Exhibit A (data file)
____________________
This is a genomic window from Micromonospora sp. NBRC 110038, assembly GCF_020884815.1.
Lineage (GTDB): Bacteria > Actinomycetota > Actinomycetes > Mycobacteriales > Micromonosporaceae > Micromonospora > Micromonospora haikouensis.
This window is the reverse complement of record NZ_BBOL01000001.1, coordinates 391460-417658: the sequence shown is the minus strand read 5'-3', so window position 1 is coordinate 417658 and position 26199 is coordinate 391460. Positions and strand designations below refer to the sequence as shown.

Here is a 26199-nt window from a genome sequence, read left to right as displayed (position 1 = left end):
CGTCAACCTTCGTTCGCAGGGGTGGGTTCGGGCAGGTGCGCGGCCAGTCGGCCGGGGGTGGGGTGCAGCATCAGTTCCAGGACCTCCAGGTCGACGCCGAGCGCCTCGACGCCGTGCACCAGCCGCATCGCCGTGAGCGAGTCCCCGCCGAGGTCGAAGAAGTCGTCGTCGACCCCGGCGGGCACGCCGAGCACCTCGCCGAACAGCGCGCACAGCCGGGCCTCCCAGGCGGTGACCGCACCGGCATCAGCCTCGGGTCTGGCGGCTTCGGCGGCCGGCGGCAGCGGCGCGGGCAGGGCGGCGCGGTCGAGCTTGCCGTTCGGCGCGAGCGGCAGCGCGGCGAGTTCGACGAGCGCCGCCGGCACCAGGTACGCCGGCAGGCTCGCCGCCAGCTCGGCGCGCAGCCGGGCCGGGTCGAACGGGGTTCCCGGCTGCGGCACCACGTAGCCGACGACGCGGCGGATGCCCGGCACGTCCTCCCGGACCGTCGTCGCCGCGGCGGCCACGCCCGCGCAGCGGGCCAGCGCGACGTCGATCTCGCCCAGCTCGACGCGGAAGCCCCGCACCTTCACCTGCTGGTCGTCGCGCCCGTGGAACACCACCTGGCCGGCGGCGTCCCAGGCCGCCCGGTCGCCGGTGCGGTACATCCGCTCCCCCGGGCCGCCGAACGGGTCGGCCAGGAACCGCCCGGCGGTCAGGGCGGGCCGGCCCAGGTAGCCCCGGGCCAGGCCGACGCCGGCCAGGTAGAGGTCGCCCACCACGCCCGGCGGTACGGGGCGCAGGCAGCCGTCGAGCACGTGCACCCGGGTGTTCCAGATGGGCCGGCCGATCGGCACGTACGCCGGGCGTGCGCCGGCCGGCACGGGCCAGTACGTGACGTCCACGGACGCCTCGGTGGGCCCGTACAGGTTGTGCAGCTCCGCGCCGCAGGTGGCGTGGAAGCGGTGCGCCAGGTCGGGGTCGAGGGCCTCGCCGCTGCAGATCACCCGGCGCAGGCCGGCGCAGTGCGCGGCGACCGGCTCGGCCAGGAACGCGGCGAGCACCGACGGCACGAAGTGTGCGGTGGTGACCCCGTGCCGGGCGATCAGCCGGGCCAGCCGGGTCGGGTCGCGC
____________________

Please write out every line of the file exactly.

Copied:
This is a genomic window from Micromonospora sp. NBRC 110038, assembly GCF_020884815.1.
Lineage (GTDB): Bacteria > Actinomycetota > Actinomycetes > Mycobacteriales > Micromonosporaceae > Micromonospora > Micromonospora haikouensis.
This window is the reverse complement of record NZ_BBOL01000001.1, coordinates 391460-417658: the sequence shown is the minus strand read 5'-3', so window position 1 is coordinate 417658 and position 26199 is coordinate 391460. Positions and strand designations below refer to the sequence as shown.

Here is a 26199-nt window from a genome sequence, read left to right as displayed (position 1 = left end):
CGTCAACCTTCGTTCGCAGGGGTGGGTTCGGGCAGGTGCGCGGCCAGTCGGCCGGGGGTGGGGTGCAGCATCAGTTCCAGGACCTCCAGGTCGACGCCGAGCGCCTCGACGCCGTGCACCAGCCGCATCGCCGTGAGCGAGTCCCCGCCGAGGTCGAAGAAGTCGTCGTCGACCCCGGCGGGCACGCCGAGCACCTCGCCGAACAGCGCGCACAGCCGGGCCTCCCAGGCGGTGACCGCACCGGCATCAGCCTCGGGTCTGGCGGCTTCGGCGGCCGGCGGCAGCGGCGCGGGCAGGGCGGCGCGGTCGAGCTTGCCGTTCGGCGCGAGCGGCAGCGCGGCGAGTTCGACGAGCGCCGCCGGCACCAGGTACGCCGGCAGGCTCGCCGCCAGCTCGGCGCGCAGCCGGGCCGGGTCGAACGGGGTTCCCGGCTGCGGCACCACGTAGCCGACGACGCGGCGGATGCCCGGCACGTCCTCCCGGACCGTCGTCGCCGCGGCGGCCACGCCCGCGCAGCGGGCCAGCGCGACGTCGATCTCGCCCAGCTCGACGCGGAAGCCCCGCACCTTCACCTGCTGGTCGTCGCGCCCGTGGAACACCACCTGGCCGGCGGCGTCCCAGGCCGCCCGGTCGCCGGTGCGGTACATCCGCTCCCCCGGGCCGCCGAACGGGTCGGCCAGGAACCGCCCGGCGGTCAGGGCGGGCCGGCCCAGGTAGCCCCGGGCCAGGCCGACGCCGGCCAGGTAGAGGTCGCCCACCACGCCCGGCGGTACGGGGCGCAGGCAGCCGTCGAGCACGTGCACCCGGGTGTTCCAGATGGGCCGGCCGATCGGCACGTACGCCGGGCGTGCGCCGGCCGGCACGGGCCAGTACGTGACGTCCACGGACGCCTCGGTGGGCCCGTACAGGTTGTGCAGCTCCGCGCCGCAGGTGGCGTGGAAGCGGTGCGCCAGGTCGGGGTCGAGGGCCTCGCCGCTGCAGATCACCCGGCGCAGGCCGGCGCAGTGCGCGGCGACCGGCTCGGCCAGGAACGCGGCGAGCACCGACGGCACGAAGTGTGCGGTGGTGACCCCGTGCCGGGCGATCAGCCGGGCCAGCCGGGTCGGGTCGCGC